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A high intake of dietary fibre reduces the risk of non-communicable diseases

People who eat higher levels of dietary fibre and whole grains have lower rates of non-communicable diseases according to nearly 40 years of observational studies and clinical trials published in The Lancet


Enhanced qualitative research reporting method may improve patient care

Patients could benefit from improved nursing care and outcomes thanks to new guidance that helps draw out meaningful findings from qualitative studies, according to new UK research.


Proactive ward rounding by expert nurses can cut ICU admissions by 40%

Introducing dedicated expert nurses to proactively monitor patients at increased risk of “clinical deterioration” can help cut intensive care transfers by up to 40%, according to a new US study.


Clinicians urged to do more to promote exercise in diabetes patients

Clinicians need to do more to help people with type 2 diabetes stick to exercise regimes that can help them control blood glucose and improve heart health, according to a group of European experts. A position paper from the European Association of Preventive Cardiology highlights the benefits of physical activity for people with the condition. But the researchers make it clear that simply advising patients with type 2 diabetes to do more exercise is not enough. Instead, clinicians should help formulate tailored exercise plans and do more to motivate and encourage people to keep going, the researchers said.


Higher risk of death for patients leaving hospital over Christmas / New Year

Reduced staffing and lack of follow-up care could mean the festive season is a more vulnerable time for patients discharged from hospital. Patients sent home from hospital during the Christmas / New Year period are less likely to have a follow-up appointment, and have a higher risk of readmission or death within 30 days, finds a Canadian study published in The BMJ.


How breast cancer avoids immune system detection

Recent breakthroughs in immunotherapy are making a huge difference in treating some forms of cancer, especially metastatic cancer. But breast cancer has proven a tricky foe for this new therapy, and an interdisciplinary team of Florida State University researchers is now a little bit closer to figuring out why.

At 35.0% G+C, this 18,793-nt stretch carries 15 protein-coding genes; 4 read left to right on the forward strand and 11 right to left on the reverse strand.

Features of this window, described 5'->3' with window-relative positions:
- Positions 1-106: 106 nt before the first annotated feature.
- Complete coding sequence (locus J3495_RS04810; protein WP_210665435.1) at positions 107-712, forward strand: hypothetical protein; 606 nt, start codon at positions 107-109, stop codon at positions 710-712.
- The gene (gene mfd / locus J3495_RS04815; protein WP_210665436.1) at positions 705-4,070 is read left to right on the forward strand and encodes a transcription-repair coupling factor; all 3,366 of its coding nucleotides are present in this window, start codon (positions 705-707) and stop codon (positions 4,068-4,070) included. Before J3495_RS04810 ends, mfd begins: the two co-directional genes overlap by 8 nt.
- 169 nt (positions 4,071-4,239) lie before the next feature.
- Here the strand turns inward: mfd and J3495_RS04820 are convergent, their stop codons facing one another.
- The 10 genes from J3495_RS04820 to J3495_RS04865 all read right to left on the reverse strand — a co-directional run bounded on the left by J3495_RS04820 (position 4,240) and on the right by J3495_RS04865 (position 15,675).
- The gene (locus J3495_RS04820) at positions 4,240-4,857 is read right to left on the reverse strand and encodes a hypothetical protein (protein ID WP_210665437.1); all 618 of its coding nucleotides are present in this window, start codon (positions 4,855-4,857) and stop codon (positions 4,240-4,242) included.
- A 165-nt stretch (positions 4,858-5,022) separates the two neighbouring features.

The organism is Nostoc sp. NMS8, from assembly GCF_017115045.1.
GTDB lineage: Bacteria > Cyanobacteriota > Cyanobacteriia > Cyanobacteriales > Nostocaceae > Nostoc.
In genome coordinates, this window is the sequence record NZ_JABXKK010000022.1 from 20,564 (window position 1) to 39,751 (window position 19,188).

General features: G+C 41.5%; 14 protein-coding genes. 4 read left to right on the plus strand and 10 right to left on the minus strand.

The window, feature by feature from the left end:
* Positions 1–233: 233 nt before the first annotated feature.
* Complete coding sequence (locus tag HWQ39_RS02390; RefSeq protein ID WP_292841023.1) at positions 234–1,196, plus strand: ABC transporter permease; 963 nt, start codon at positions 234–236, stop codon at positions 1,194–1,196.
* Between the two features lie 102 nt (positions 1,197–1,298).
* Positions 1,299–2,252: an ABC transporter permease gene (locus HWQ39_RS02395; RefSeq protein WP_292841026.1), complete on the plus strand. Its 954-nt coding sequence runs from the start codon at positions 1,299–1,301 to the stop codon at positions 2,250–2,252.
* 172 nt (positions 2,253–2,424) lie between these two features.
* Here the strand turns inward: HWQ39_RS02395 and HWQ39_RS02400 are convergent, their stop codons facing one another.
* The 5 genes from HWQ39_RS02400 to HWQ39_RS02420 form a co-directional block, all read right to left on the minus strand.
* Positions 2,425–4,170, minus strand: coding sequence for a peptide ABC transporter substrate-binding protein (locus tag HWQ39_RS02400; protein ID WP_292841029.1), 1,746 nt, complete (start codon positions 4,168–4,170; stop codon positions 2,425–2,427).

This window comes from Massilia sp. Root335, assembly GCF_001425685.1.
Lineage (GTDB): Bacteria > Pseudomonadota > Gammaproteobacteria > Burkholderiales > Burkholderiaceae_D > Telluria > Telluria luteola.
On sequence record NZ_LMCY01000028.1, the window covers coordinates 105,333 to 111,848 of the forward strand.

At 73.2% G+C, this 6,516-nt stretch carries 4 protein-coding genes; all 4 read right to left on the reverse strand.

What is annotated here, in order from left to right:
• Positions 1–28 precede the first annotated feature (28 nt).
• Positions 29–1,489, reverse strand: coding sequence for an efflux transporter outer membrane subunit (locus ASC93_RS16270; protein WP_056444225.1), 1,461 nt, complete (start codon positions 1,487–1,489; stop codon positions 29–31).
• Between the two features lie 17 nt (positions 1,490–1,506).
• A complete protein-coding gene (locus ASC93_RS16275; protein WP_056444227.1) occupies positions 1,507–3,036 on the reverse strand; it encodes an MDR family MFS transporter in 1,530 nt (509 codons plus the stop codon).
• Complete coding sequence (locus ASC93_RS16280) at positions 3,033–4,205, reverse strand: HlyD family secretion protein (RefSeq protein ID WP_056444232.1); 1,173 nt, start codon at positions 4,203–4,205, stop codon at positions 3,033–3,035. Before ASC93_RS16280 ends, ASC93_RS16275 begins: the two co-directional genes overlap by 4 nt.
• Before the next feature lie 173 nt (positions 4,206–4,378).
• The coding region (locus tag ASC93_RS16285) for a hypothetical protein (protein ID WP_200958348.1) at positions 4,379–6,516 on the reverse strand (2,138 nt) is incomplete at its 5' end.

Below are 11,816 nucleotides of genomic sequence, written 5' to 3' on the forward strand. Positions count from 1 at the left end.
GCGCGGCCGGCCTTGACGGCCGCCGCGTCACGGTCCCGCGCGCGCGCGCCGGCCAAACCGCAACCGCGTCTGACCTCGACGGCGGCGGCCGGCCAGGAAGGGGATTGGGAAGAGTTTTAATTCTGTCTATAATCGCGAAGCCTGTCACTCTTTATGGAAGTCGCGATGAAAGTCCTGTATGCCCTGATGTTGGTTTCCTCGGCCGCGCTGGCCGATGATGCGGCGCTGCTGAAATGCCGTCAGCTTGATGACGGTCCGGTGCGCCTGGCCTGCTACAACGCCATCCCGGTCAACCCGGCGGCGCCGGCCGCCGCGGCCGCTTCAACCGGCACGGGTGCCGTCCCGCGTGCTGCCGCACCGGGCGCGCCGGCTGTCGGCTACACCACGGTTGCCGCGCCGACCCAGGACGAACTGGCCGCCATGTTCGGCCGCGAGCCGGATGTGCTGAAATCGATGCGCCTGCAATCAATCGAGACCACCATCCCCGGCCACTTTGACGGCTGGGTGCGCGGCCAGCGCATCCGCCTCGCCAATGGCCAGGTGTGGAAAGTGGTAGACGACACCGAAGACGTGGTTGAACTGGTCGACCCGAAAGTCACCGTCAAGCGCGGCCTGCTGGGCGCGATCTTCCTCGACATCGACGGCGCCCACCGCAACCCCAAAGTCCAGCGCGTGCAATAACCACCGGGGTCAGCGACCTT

Queensland scientists create functioning human muscle in a dish

QIMR Berghofer researchers have created functioning miniature human skeletal muscle – a move that will accelerate research into muscle disease and treatments. The bio-engineered one millimetre by 0.5 millimetre skeletal muscles flex and move like muscles in the body and grow and strengthen with exercise.


Lower RN staffing levels increase risk for inpatient death, according to new study

Hospitalised patients were more likely to die when registered nurse (RN) staffing levels fell below the ward average, according to a retrospective analysis of data from a large acute care hospital. Each day spent in an RN-understaffed ward over a 3-year period conferred a 3% rise in mortality risk, whereas each additional hour of care provided by an RN was associated with a 3% reduction in the chances of dying, the study found.


Everyone knows that doctors love golf. But a new Harvard Medical School study challenges this stereotype.

Every Christmas The BMJ publishes articles on topics in the left field of research, answering questions that readers had never even thought of. Over the years The BMJ has looked at such vital topics as the side effects of sword-swallowing, the most popular type of chocolate eaten in hospitals, and whether skipping your "beauty sleep" actually makes a difference.

Many people believe doctors go through life with a stethoscope in one hand and a golf club in the other. So this year, researchers from the Harvard Medical School’s Department of Health Care Policy decided to find out whether the stereotype of golf-playing doctors is actually true, and if so, which doctors make the best golfers.


Clinician Profile - Dr Tony Rahman, Director of Gastroenterology and Hepatology at The Prince Charles Hospital

CKN recently spoke with Dr Tony Rahman, Director of Gastroenterology and Hepatology at The Prince Charles Hospital, and heard about some of the innovative programs being run by his team.